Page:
Finally, the day came and they met Trebing, the prospective headmaster at what would become Christian Academy of Knoxville, face-to-face. “He said, ‘How many students do you have?’ and we said, ‘One,’” Carolyn Rice recalled recently, as CAK celebrates its 40th anniversary. “The board had said, ‘Before we interview this man, sign your kids up.’ It was a long, time-consuming application and we had struggled to get it done. The others just hadn’t gotten it done yet.” “Trebing said, ‘Where are you planning to meet?’” Rice said, “And we said, ‘We don’t know exactly.’ We were looking at a couple of prospective properties. Different couples and one grandparent met with him that weekend and took him to dinner. Trebing said he’d pray about it, but he

eventually came. He was just very open to this challenge.” Rice said they told Trebing they were praying for 100 students by the end of the year in 1977. They met that goal. The school that started in the Cedar Springs Presbyterian Church building now sits on a 77-acre campus at 529 Academy Way, just off Dutchtown Road, in West Knoxville. Instead of a handful of students, the liberal arts school that houses pre-kindergarten through high school Carolyn Evans students has an enrollment of about Carolyn Rice and her husband, Jack, 1,000, which represents 146 churches. The average ACT score is 28. There (not pictured) are two of the founders of are 53 middle and high school sports Christian Academy of Knoxville. teams and over the years, they’ve See CAK 40 on Page 4A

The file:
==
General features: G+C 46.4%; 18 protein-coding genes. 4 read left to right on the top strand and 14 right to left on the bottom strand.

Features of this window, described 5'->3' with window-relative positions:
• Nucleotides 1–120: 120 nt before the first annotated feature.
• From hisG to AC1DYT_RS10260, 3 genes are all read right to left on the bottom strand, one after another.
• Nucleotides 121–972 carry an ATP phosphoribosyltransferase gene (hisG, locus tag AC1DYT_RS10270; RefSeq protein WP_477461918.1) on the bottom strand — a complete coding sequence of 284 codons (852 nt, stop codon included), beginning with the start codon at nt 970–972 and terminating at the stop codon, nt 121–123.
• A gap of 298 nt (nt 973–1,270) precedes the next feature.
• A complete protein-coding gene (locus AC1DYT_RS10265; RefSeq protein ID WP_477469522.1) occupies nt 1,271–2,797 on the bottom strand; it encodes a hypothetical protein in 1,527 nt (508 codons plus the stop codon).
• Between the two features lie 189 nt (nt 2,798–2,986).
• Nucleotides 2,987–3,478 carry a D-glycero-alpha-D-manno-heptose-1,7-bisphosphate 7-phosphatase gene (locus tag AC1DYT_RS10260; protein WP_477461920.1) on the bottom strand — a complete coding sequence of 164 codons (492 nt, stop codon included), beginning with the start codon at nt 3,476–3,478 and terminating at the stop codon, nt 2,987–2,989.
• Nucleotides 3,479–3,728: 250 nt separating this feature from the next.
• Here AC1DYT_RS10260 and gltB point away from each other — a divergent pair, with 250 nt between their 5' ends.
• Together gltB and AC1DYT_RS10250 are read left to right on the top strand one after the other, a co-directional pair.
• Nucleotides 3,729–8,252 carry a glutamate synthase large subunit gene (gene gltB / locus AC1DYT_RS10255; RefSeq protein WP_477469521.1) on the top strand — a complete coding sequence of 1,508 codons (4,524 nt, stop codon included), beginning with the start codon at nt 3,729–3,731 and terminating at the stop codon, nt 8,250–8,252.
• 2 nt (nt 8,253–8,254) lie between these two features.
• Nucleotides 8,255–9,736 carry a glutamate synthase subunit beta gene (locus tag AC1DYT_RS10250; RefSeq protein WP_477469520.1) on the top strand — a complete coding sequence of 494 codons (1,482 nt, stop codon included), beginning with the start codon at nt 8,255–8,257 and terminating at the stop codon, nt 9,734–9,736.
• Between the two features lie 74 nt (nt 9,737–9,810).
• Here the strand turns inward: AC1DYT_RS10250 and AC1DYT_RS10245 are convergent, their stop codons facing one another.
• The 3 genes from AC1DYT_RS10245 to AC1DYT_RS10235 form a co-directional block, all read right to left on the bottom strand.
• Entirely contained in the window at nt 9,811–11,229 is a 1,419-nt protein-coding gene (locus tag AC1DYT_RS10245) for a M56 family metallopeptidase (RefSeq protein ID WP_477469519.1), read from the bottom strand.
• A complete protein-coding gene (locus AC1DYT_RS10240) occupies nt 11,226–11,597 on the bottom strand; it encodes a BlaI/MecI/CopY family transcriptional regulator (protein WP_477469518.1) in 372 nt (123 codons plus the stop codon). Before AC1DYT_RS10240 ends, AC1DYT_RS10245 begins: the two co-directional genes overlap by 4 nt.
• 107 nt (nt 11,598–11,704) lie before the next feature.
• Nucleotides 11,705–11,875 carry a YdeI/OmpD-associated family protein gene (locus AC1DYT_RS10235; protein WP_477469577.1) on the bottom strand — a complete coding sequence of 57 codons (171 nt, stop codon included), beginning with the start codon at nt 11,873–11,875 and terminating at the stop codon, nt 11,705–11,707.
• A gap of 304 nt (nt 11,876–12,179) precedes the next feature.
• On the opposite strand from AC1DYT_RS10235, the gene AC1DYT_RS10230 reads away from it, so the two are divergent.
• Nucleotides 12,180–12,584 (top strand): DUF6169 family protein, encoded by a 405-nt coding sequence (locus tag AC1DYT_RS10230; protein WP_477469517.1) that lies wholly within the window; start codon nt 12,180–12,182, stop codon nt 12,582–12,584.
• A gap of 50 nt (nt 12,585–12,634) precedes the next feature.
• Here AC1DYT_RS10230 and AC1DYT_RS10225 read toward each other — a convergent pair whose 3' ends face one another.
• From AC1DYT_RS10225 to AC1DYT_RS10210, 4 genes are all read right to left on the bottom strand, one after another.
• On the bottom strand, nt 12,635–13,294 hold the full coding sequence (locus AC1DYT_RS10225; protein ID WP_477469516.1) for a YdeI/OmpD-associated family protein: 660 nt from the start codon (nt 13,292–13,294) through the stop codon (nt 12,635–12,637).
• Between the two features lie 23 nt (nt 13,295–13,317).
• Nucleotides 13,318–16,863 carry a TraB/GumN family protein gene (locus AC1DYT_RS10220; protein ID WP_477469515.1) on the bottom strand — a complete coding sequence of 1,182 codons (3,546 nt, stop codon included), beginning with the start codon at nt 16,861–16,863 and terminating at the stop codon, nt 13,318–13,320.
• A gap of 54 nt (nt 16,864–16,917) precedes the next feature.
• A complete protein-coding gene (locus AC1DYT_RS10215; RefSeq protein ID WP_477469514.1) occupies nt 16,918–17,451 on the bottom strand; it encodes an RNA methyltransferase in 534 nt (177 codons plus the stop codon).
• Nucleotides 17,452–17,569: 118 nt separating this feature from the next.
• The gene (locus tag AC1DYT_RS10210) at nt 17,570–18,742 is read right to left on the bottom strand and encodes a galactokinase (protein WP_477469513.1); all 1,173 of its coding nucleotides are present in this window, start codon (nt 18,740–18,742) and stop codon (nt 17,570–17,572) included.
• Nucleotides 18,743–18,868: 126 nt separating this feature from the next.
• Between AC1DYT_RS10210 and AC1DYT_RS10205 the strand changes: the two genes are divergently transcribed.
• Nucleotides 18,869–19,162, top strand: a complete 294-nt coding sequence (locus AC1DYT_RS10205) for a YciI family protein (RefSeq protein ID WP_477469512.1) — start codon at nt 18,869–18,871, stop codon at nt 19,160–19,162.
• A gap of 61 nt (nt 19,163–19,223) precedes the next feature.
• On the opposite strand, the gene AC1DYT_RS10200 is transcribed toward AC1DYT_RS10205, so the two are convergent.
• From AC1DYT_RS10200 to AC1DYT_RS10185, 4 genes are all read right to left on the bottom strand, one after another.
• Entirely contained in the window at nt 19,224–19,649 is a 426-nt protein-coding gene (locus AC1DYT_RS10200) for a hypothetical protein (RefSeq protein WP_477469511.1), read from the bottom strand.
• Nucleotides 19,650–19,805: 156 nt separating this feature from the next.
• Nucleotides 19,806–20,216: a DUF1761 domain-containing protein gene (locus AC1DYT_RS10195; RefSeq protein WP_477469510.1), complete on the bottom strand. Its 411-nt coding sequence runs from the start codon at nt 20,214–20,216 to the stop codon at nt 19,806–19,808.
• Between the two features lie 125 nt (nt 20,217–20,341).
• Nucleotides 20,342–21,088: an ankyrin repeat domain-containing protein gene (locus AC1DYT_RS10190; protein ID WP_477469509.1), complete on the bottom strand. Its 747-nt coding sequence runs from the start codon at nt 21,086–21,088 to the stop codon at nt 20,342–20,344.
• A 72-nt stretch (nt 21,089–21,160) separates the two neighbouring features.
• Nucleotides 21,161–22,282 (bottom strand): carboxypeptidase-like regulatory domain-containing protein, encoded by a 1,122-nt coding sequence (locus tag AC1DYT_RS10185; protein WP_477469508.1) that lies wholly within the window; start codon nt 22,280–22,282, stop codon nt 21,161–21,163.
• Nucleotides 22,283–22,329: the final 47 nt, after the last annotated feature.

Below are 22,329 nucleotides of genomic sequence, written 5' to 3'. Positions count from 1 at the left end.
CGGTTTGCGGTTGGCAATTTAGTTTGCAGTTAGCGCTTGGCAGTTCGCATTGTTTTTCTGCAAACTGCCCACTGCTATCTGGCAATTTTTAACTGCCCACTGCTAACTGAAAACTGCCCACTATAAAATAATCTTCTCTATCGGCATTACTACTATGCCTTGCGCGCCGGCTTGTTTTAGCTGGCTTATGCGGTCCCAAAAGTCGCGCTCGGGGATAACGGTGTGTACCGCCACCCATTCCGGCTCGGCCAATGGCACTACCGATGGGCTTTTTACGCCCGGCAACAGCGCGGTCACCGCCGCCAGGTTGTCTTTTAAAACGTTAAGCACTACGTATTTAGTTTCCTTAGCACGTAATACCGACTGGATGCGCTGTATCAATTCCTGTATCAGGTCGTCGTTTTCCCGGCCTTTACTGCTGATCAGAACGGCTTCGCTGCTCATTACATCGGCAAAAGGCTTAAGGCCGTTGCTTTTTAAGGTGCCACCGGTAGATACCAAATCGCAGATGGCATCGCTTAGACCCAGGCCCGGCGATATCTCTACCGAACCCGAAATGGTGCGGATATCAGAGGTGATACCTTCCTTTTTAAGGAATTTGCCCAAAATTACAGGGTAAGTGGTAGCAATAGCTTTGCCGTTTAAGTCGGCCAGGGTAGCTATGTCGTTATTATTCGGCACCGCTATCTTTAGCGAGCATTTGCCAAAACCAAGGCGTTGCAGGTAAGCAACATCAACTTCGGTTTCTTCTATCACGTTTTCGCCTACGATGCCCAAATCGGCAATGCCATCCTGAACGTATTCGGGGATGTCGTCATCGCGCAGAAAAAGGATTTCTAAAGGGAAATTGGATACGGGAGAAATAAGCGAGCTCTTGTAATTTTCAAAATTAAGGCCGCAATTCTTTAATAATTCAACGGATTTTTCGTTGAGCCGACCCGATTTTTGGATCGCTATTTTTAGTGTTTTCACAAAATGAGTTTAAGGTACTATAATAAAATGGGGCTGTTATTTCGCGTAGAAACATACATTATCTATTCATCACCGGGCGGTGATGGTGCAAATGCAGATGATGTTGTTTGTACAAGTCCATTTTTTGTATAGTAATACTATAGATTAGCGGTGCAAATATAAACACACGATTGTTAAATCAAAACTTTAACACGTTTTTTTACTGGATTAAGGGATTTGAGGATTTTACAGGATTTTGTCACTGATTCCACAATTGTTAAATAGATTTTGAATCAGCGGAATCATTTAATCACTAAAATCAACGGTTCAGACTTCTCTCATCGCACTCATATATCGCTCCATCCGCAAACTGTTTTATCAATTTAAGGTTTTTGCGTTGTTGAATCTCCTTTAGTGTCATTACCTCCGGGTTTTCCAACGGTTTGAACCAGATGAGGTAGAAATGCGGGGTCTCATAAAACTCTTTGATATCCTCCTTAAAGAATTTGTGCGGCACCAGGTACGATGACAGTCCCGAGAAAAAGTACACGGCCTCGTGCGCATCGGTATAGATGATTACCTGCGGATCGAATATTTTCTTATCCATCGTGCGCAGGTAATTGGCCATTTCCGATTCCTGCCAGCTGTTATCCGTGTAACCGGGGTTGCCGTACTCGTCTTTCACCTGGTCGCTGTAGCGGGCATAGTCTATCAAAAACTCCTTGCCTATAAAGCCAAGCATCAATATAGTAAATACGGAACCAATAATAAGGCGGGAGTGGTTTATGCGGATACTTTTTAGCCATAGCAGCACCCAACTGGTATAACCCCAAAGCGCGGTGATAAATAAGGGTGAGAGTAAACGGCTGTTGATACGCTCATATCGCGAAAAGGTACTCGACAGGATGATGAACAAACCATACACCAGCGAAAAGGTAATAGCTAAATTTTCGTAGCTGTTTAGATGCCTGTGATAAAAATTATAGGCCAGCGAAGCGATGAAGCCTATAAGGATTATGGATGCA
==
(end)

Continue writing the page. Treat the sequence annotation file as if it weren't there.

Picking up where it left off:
The Class of 2017 celebrates at Christian Academy of Knoxville. CAK celebrates its 40th anniversary this year.

Laine speech: state level shift has impact on Town Chuck Laine, president of Laine Communications and lobbyist for Town of Farragut, with Chris Camp, president of The Rotary Club of Farragut, after Laine’s speech during RCF meeting in Fox Den Country Club ballroom Wednesday, Aug. 30. Tammy Cheek


Tennessee’s General Assembly has seen a shift in its leadership in the past 10 years, both in the senate and state house, as various members have moved on to higher aspirations, retired or taken other political positions. “In the last 10 years, the legislature has changed from people being there forever to where, today, there is less than one-fourth of the people who were there 10 years ago,” said Chuck Laine,

president of Laine Communications and a registered lobbyist who represents Town of Farragut. He was featured speaker during The Rotary Club of Farragut’s regular noon Wednesday meeting Aug. 30 in Fox Den Country Club ballroom. “We’re kind of losing our leadership in the senate,” he added. As a result, “The laws they’re enacting are really a detriment to cities,” David Smoak, Town administrator and RCF past president, said after the meeting. “They are taking away our author-